If you live in Connecticut and have been anywhere near a television in recent weeks you probably are aware that candidates for state and federal offices in both parties are slugging it out in competing advertisements, pulling no punches and going for the knockout in the August 10 primary.
The Democrats' gubernatorial candidates, Dan Malloy and Ned Lamont, are at each other's throats with Lamont - the convention endorsed candidate - implying that Malloy is corrupt and Malloy stating that Lamont is a lightweight and a fraud.
Republican gubernatorial (I'm sorry, that means they are running for governor) candidates Tom Foley - the convention endorsed candidate - and Mike Fedele are literally in a bloodbath. Fedele is calling Foley a criminal and hatchet man, alleging that Foley killed a town down south by closing its textile factory, while Foley is painting Fedele as a tax and spend liberal posing as a Republican.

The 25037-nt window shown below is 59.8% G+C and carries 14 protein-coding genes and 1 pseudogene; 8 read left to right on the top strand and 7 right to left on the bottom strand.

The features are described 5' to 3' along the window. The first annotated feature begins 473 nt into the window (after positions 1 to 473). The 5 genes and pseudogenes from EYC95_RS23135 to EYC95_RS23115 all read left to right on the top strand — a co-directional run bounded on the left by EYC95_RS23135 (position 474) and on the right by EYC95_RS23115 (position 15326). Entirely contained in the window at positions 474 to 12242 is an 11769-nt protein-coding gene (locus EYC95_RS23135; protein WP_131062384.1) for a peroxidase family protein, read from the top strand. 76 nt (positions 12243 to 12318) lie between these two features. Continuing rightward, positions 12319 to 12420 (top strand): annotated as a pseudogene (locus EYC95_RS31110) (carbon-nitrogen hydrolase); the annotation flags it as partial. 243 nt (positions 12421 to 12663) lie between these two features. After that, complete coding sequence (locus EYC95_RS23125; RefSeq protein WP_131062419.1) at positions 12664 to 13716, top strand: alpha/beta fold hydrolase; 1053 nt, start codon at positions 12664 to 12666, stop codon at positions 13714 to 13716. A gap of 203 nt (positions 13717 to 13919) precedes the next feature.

In the race for the Republican nomination to run for Attorney General the fighting between Martha Dean and Ross Garber made it onto the pages of the Hartford Courant today, but honestly, their fight is over qualifications and actually seems polite compared to the other races.
In the middle of this fray comes Republican Rob Simmons who was narrowly defeated by Linda McMahon at the party convention in May for the nomination to run for US Senate. Since then Simmons has been running a non-traditional primary campaign, keeping his name on the primary ballot but acknowledging that he has no way to raise enough money to compete with McMahon's tens of millions, and thus eschewing huge advertising expenditures.